These pallets are much heavier than the ones we usually have around the place and I was a little worried that they would be too much for the kids, but they proved me wrong. We've learned that it takes at least six kids to shift one, which means there's been a lot of, "We need help!" being shouted from the vicinity of the house.

One child, one day, experimented with the exclusionary statement, "This is my house," attempting to bar the door with his body, but the other kids simply said, "No it's not" and overwhelmed him much the way the flying monkeys did Dorothy in The Wizard of Oz.

The house has emerged up near the swings because that's where the pallets had been delivered. One afternoon, a team of four-year-olds used the house as a fort to protect themselves from a second team who were swinging on their bellies, scooping fists full of wood chips, and hurling them at the ramparts.

One wall of the house is called the "tippy part" or "teeter wall." A long plank of wood was inserted through the pallet slats at an angle. When the kids stand on the end inside the house, the wall remains firmly in place. When they climb out onto the end outside the house, the wall tips outward by a foot or so before the maze of 2X4's holding the structure together provide a stop, preventing the wall from falling all the way to the ground.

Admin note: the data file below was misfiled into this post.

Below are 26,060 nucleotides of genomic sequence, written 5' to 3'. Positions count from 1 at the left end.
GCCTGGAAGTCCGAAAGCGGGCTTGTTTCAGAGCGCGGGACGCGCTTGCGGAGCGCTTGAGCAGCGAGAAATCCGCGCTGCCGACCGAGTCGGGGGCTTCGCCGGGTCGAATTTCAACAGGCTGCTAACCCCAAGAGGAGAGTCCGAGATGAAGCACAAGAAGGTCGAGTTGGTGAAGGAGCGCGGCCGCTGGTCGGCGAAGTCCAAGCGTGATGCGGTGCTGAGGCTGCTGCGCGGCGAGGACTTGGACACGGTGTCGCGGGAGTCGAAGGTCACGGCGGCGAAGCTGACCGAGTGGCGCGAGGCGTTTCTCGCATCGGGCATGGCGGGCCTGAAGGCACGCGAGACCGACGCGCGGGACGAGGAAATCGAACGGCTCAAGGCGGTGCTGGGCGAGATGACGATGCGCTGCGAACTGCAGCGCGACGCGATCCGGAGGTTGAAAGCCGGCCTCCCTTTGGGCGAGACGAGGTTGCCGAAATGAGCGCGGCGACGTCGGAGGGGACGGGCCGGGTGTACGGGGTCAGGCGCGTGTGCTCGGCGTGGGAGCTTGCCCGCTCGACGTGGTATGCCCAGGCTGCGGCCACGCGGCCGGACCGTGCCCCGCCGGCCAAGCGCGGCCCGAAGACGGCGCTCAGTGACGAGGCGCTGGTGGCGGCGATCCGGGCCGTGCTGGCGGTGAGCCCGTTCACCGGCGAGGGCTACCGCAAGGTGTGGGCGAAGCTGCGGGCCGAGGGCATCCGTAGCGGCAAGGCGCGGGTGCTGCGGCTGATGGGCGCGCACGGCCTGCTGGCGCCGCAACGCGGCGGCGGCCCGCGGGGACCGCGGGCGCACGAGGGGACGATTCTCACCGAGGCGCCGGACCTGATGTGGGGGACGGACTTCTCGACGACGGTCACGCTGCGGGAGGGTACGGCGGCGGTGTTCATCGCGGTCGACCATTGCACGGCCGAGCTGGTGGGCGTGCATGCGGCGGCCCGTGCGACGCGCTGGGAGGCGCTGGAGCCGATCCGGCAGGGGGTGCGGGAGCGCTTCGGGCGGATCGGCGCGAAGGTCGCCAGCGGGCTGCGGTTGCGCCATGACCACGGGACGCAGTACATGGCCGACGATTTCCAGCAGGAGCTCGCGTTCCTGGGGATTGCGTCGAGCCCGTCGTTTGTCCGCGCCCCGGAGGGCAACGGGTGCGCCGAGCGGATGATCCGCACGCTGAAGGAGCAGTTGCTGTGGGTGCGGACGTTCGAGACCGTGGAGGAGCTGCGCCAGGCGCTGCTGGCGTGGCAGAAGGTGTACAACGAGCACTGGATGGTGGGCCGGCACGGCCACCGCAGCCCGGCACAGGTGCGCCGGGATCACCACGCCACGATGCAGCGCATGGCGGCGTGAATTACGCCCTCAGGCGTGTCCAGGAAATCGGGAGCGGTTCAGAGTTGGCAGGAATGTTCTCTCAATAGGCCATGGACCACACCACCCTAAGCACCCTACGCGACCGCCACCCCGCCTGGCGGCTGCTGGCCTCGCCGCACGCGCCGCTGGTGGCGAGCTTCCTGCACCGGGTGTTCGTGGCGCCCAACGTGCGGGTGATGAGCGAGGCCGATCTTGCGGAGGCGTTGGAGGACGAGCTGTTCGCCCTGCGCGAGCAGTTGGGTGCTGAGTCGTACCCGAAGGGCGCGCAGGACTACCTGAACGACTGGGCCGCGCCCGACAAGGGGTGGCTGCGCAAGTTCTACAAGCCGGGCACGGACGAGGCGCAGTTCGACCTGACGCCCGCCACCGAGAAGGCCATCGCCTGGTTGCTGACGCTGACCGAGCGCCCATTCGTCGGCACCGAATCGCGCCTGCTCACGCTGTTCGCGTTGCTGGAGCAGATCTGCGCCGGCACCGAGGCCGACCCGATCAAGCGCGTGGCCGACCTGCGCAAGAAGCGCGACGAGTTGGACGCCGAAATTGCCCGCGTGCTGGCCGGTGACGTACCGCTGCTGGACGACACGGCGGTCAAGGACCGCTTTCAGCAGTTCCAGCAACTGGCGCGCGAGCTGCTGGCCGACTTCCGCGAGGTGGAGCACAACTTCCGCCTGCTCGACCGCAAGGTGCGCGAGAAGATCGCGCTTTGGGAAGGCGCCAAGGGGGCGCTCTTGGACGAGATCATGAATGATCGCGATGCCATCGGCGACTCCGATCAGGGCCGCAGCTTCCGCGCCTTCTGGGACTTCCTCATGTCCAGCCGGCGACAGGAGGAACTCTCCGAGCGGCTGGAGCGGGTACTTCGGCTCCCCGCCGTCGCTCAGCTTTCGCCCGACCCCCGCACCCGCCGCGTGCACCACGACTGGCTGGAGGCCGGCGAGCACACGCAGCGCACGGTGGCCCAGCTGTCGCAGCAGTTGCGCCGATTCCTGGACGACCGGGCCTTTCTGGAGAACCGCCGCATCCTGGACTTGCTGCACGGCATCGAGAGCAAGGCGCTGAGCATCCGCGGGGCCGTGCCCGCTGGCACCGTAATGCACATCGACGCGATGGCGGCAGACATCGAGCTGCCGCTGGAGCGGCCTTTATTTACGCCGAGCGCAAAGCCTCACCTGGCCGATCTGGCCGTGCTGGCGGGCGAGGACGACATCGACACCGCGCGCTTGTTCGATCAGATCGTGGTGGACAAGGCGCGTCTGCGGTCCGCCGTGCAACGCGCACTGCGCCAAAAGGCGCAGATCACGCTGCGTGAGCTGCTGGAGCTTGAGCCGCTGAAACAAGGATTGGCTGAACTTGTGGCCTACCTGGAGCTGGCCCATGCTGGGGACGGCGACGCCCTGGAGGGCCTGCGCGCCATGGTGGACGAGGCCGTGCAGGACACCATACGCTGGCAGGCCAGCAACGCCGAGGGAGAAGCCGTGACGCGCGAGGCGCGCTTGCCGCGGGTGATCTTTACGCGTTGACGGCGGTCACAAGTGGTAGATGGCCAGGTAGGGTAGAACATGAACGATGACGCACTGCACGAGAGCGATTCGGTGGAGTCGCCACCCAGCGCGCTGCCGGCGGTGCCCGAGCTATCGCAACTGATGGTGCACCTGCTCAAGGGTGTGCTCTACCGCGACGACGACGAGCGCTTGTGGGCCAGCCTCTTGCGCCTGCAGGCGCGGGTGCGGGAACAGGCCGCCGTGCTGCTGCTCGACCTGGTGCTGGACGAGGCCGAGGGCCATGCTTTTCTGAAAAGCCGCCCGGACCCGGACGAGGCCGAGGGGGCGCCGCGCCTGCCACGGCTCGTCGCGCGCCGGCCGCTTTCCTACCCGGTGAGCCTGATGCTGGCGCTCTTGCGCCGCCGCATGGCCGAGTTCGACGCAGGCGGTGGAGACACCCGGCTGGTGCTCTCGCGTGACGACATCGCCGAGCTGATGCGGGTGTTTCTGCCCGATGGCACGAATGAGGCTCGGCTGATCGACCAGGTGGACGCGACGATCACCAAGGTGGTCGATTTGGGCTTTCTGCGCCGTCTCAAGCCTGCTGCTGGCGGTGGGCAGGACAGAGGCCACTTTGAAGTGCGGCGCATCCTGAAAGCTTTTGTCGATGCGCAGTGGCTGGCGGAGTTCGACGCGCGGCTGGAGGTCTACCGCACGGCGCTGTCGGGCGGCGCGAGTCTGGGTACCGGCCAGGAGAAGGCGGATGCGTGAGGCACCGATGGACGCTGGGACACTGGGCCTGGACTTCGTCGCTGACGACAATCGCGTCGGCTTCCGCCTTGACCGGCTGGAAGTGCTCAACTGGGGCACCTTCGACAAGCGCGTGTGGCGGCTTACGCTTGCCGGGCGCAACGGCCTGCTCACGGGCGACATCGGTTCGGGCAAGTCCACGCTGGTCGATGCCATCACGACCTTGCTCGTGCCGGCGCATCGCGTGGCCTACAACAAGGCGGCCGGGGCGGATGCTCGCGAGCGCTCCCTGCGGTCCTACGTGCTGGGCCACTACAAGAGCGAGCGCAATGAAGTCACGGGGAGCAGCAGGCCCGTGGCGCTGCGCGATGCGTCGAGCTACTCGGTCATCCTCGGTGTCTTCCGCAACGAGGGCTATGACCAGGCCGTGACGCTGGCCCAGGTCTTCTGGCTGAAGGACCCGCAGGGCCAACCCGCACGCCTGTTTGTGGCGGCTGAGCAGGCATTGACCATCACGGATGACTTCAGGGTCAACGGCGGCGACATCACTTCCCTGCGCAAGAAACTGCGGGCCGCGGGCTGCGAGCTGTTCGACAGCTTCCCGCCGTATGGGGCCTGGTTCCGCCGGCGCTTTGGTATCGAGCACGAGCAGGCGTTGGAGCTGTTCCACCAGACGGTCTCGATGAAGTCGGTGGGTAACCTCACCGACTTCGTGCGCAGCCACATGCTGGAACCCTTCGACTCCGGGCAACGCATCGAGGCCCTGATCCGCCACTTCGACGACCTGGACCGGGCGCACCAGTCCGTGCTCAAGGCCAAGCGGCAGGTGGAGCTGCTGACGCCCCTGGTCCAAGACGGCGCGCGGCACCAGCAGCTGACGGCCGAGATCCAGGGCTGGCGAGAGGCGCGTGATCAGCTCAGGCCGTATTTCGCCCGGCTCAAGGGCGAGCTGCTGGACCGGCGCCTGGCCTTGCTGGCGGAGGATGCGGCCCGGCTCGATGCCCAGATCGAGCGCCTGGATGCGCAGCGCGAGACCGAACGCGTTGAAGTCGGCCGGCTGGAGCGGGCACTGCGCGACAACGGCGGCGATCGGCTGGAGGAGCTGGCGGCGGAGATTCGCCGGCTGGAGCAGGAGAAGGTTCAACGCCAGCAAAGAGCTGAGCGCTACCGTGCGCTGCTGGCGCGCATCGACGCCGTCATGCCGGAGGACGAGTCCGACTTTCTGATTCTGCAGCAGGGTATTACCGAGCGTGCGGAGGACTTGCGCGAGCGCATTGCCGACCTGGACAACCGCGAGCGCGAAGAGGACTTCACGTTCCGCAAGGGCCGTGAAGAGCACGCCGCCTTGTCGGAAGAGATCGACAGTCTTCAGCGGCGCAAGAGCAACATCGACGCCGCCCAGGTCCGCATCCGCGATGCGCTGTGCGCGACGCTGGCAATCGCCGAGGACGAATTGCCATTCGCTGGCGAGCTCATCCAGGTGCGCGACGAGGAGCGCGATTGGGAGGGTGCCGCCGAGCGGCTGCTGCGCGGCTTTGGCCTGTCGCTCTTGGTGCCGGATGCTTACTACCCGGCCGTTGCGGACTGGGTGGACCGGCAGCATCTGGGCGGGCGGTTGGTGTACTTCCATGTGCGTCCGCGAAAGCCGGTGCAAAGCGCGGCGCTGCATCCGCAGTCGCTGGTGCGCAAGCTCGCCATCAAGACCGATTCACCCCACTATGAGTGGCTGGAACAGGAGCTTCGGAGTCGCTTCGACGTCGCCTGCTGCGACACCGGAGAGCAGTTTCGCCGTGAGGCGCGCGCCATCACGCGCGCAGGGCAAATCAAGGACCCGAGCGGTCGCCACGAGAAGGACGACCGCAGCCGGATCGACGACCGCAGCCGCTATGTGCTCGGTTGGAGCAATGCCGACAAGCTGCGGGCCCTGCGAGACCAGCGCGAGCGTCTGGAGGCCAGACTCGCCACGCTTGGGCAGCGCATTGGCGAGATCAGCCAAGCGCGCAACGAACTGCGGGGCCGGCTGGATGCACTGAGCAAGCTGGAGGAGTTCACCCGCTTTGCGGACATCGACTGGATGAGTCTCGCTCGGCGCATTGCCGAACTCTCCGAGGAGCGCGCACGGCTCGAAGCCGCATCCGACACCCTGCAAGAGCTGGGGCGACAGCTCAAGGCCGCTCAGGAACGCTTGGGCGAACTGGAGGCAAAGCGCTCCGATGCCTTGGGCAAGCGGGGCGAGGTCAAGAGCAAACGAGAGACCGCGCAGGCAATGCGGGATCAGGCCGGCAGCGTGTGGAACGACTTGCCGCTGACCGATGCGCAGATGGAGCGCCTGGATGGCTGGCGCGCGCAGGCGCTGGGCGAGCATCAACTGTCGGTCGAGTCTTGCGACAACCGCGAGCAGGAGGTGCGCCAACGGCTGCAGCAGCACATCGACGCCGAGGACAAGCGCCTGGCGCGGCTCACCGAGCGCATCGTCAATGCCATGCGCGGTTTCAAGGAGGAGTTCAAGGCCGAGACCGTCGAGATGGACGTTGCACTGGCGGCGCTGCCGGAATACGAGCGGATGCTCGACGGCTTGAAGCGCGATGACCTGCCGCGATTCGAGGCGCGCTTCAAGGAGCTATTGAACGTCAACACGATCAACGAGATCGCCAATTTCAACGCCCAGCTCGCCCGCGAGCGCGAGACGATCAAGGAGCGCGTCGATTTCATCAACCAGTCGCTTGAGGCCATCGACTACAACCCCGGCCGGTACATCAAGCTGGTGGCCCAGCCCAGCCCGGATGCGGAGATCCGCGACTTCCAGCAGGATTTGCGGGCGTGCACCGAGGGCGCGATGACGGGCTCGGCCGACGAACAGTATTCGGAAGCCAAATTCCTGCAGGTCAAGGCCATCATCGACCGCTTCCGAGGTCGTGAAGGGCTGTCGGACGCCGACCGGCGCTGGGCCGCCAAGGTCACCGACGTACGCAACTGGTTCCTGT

Yesterday, as I was leaving, I discovered that one corner of the house is being used to stash a hoard of "jewels" (florist marbles).

Sooner or later an enterprising team of children will take it upon themselves to remove some of the 2X4's, perhaps as materials for another project, but most likely motivated by the proposition, "Let's see if we can," then the house will collapse and its parts will be commandeered for other purposes. Then one day a few years from now we will drag the pallets down to the workbench and dismantle them.

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Thursday, September 22, 2016


I've been trying to think about whether or not I've ever experience true joy while all alone. I've certainly had happy moments: feeling satisfied upon completing some laborious or challenging task, experiencing elation upon learning that my sports team was victorious, opening the mail to find I've been accepted or approved.

But joy? If I've ever experienced joy while all alone it was either too fleeting to remember or I was compelled to immediately take my good news or epiphany or whatever into the company of others.